Looking for a European MOOC Model: Comparing paradigms?
In 2014 the European Commission approved two different MOOC projects which were invited to compete on the MOOC market and to act as enablers of innovation in the Higher Education area. Both these projects are now leaving behind their infancy as pilot projects and taking up their position as providers of digital education in Europe. For both projects it has been hard to cope with a fast changing environment which has seen learning platforms mushrooming all around the world, brand new pedagogical models developed in line with very old theories, from Dewey to Freire, to more radical approaches such as Illich’s, and, last but not least, openness translated into a more and more unstable concept. We have witnessed the transformation of pedagogies into ideology, where “learning in a certain way” has become a new dogma to be defended everywhere and anytime. Even the idea of an individual “learning style” has been rejected to make room for emerging dogmas.
But how have the two projects, ECO and EMMA reacted? How did they tackle the challenge of proposing a European MOOC model. Let’s look first at some basic background information about the two projects. The ECO learning project is run by 24 partners led by UNED, a public distance education university based in Madrid and one of the biggest Open Universities in Europe. The 5 MOOC platforms used by ECO – mainly open source – are run by partners, while the ECO learning project provides a portal for all their MOOCs via a unique entry point. ECO uses the concept of an ‘sMOOC’ where ‘s’ stands for ‘social’ and it is this concept that is common to all ECO MOOCs. The ECO team promotes sMOOCs as a suitable, effective, unique approach to be promoted in Europe. From a pedagogical perspective this approach seems to rely on well-known literature and an evidence-based perspective.
But what is probably more interesting is that the ECO learning approach can be considered to be one that is highly political in that it reproduces exactly the same political approach as that of Europe: a federation of member states which are almost autonomous in their internal decision-making but which have a common currency. However, if we take into account the pros and cons of adoption of the Euro, it is clear that such an approach can also suffer from the same limitations as the European Union: how to cope with member states’ financial and institutional policies, investments and emerging issues, and how can individual needs be balanced with collective agreements?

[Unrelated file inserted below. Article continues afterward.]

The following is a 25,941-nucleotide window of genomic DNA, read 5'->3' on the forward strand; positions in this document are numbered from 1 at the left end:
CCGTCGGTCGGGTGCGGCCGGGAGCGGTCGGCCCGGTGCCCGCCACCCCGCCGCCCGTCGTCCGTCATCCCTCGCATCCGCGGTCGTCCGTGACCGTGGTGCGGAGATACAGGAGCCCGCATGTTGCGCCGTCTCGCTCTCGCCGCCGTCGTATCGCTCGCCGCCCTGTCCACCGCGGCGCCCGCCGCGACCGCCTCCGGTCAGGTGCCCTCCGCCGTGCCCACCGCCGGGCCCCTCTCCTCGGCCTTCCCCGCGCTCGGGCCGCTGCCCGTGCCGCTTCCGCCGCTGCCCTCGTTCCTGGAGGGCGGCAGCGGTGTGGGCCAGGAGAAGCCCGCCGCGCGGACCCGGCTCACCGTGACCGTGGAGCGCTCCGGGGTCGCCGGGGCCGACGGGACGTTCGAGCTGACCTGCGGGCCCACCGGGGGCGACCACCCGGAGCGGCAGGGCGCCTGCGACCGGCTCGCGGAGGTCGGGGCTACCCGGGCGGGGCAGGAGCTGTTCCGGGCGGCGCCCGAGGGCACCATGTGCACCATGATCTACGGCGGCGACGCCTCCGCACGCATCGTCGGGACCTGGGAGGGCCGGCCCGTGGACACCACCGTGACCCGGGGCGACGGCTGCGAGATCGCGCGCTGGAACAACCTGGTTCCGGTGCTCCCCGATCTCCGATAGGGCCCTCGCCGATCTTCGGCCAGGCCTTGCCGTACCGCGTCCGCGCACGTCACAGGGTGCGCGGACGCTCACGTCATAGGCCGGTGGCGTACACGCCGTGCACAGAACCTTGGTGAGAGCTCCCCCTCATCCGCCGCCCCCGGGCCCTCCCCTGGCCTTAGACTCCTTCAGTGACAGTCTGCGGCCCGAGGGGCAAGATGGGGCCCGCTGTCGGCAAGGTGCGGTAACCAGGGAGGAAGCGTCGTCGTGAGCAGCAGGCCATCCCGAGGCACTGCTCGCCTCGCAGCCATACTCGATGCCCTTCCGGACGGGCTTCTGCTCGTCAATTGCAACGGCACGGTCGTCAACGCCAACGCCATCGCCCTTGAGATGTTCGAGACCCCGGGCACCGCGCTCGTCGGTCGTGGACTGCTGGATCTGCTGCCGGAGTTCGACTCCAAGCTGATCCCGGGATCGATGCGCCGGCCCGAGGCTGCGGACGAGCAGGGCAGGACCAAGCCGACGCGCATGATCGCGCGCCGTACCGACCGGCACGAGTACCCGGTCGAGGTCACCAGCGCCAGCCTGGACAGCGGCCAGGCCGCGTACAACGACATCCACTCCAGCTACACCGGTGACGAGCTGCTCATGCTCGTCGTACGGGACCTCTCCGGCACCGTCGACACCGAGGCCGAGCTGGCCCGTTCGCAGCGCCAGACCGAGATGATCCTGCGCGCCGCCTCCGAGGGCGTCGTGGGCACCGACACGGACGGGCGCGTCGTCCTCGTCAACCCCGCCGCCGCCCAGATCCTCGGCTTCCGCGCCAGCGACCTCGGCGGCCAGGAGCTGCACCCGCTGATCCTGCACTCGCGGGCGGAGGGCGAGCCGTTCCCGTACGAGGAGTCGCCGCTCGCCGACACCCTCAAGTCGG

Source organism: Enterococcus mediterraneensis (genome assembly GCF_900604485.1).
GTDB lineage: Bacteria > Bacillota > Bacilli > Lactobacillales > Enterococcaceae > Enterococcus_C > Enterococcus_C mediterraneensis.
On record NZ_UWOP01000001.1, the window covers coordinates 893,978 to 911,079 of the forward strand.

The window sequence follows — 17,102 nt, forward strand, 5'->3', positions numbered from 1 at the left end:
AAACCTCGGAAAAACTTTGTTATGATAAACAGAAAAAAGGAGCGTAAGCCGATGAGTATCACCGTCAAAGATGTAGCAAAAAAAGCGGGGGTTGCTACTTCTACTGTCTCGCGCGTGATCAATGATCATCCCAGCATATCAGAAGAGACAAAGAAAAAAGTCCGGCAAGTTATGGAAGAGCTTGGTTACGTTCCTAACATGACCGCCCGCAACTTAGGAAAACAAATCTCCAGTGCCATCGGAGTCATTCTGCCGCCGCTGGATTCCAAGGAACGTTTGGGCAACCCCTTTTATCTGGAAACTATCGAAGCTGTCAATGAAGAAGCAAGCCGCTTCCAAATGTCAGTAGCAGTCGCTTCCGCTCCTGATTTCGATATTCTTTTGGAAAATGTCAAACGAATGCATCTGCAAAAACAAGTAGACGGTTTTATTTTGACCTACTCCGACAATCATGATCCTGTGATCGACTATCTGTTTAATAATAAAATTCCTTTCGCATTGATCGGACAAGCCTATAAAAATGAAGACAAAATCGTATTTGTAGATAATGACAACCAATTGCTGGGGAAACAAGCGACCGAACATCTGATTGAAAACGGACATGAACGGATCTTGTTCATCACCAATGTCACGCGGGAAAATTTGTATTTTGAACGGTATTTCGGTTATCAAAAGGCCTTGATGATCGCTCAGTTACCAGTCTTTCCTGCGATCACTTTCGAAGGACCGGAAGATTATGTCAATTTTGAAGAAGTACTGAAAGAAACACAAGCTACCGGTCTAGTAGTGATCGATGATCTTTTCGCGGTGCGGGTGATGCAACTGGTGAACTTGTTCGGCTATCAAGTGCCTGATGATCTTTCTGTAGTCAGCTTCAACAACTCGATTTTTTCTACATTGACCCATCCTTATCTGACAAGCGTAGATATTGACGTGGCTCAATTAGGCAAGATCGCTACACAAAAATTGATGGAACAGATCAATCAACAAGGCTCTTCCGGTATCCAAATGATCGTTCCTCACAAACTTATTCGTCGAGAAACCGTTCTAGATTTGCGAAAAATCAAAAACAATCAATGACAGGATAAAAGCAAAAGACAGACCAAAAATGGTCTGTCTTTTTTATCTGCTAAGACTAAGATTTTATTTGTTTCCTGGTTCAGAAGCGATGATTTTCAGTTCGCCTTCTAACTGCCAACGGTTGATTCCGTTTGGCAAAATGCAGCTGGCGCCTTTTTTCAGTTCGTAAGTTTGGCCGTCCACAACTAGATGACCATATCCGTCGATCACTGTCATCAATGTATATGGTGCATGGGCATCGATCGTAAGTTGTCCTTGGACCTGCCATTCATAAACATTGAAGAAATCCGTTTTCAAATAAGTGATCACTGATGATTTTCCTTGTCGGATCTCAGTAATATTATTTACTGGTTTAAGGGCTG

The EMMA consortium took a different approach. EMMA is a project based on the work of 11 partners, some of whom are also part of the ECO learning project. EMMA is headed by the University of Naples Federico II, the oldest public university in Europe and one of the largest in Italy. Since the very beginning, it was clear that each partner had both a pedagogical approach and a native language that was brought to the table as a non-negotiable principle. This is why EMMA pursued the idea of creating a flexible and multilingual platform using an agile approach largely based on providers’ needs and feedback, without any restrictions in terms of pedagogy and/or instructional design. Translation/transcription features based on in-domain languages were also created, piloted, and embedded into the platform, while a decision to avoid linguistic niches was taken for the social interaction tools.
We can now state that the EMMA model was a culturally inclusive one, built around the Erasmus idea. The concept is one of creating a unique framework where pedagogical diversity can be represented, while giving to the multilingual generation we are educating, the opportunity to feel truly European. Such an approach suffers from one clear limitation: it takes little account of the conflicting interests that naturally emerge in complex environments. How to govern the growing request for diversity, balancing individual choices with technological constraints?
In other words it seems that both projects pursued a different idea of diversity: independence vs. integration. No one project team is claiming to have all the answers and each are well aware of the challenges that lie ahead, although much has been achieved, much more remains to be done.